Because this is a settlement, CRN’s Al-Mondhiry notes that the parties involved “can negotiate the terms any way they want.” But it’s still worth asking whether the stipulation for finished-product studies is a red flag-beyond FTC requirements-for the supplements industry at large.
Of the settlement terms, Kelley Drye’s Wolff says, “It is remarkably broad in that it addresses claim substantiation, formulation, labeling, notice to vendors, and product shelf placement. I am not aware of a single FTC order or FTC action that covers the same scope.”
It’s also worth pointing out that Neurobrands’ claims such as “supports memory,” “enhances mood,” and “daily dose of immunity” are not are unusual in the dietary supplements structure-function claims space. Chris Noonan, scientific and regulatory advisor for Neurobrands LLC, says, “Anyone with even a rudimentary understanding of the science behind dietary ingredients would recognize those claims as fairly benign.” Noonan adds, “We have three food and drug law firms advising the company. We have a legion of scientific advisors guiding our claim substantiation. Compared to a majority of marketers in the dietary supplement industry, I think you could agree these claims are fairly conservative.”
As for the ingredient studies the company has in hand, Noonan says that “anyone fluent in basic science would understand there is significant scientific evidence in support of such ingredients as caffeine, L-theanine, melatonin, vitamin C, vitamin D, magnesium, selenium, and zinc.” He says, “Even before pursuing clinical research on the products themselves, the company ensured that, at a minimum, the ‘anchor’ ingredients (anchoring the products to efficacy) matched the dosage amounts studied in clinical research.”
Nevertheless, Noonan says Neurobrands decided to enter into settlement to avoid the further pain and cost of a jury trial. “After three years of negotiations, and ultimately with the disregard for the Neuro Bliss clinical trial evidence, it was apparent that no amount of evidence would suffice and only a jury trial would ultimately settle the dispute. Layer in the resources of two separate district attorney’s offices plus the need to publically justify their time, the company decided to settle and move on. Time will tell if it was the correct decision or not.”
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Still, the company stands by its ingredient science, which Noonan says is competent and reliable. For instance, of its caffeine product claiming to support memory, he says, “If you were to research caffeine and memory, you would come across hundreds of studies connecting memory with caffeine consumption. The ability of caffeine to bolster memory-specifically, working memory-isn’t even still a debate.” The same, he says, goes for the company’s immunity claims. “How about an immunity claim for a product containing 100% vitamin C, 1000 IU of vitamin D, along with zinc, selenium, vitamin A, and vitamin E? One would logically deduce that among the thousands of scientific studies connecting these nutrients to immune health, there would be no question about a claim for immune health. But, in this instance, the district attorney apparently didn’t consider this evidence sufficient.”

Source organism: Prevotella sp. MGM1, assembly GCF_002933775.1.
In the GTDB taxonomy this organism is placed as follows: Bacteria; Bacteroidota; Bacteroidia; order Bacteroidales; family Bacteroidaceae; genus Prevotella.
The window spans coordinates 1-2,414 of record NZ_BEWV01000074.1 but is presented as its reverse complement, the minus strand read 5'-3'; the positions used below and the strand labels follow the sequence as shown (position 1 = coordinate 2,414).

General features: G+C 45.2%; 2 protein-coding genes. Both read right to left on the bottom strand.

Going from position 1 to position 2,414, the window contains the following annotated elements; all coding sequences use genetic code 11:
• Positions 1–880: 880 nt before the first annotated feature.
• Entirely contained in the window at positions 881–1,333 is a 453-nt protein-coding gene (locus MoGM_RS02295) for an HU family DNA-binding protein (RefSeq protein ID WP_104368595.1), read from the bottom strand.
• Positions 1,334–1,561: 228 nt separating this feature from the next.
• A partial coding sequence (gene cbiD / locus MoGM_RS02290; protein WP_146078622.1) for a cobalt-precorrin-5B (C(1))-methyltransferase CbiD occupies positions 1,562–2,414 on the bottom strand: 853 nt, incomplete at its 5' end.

In this case, it seems, the city and district attorneys are holding Neurobrands to a higher standard than what the FTC federally requires. “We would have been tremendously surprised if the FTC or FDA brought a case against us given our strict compliance to the regulations enforced by both agencies,” Noonan says. “As for the district attorney for the republic of Santa Monica, it was more confusion rather than surprise.” Noonan adds that even after his company, in the midst of the investigation, provided its Neuro Bliss clinical study to the city and county attorneys, the attorneys continued to critique the quality of the research. “After Neuro presented its first clinical trial to the Santa Monica district attorney on Neuro Bliss, it became the most scrutinized of all the drinks. Even with statistically significant results in stress reduction, the DA said the study wasn’t big enough, along with other critiques that had even the study investigators scratching their heads in disbelief.”
“The standard they seem to be requesting is analogous to a Phase II/III drug trial, which doesn’t surprise us based on current trends” involving the dietary supplements industry, he says.
Could this case point to a not-so-hidden agenda at the California city and county level against dietary supplement firms? While noting that the state of California, in general, has been “historically very zealous in going after not just dietary supplement companies but the food industry and other industries in California,” Al-Mondhiry says this case is “one we’re obviously going to keep an eye on in California.”
“It’s alarming in that this clearly goes beyond what FTC allows-FTC’s flexible approach to substantiation,” she continues. “I don’t think it’s going to affect how FTC goes about enforcing its standards, so it’s hard to say how much of a larger impact this is going to have.”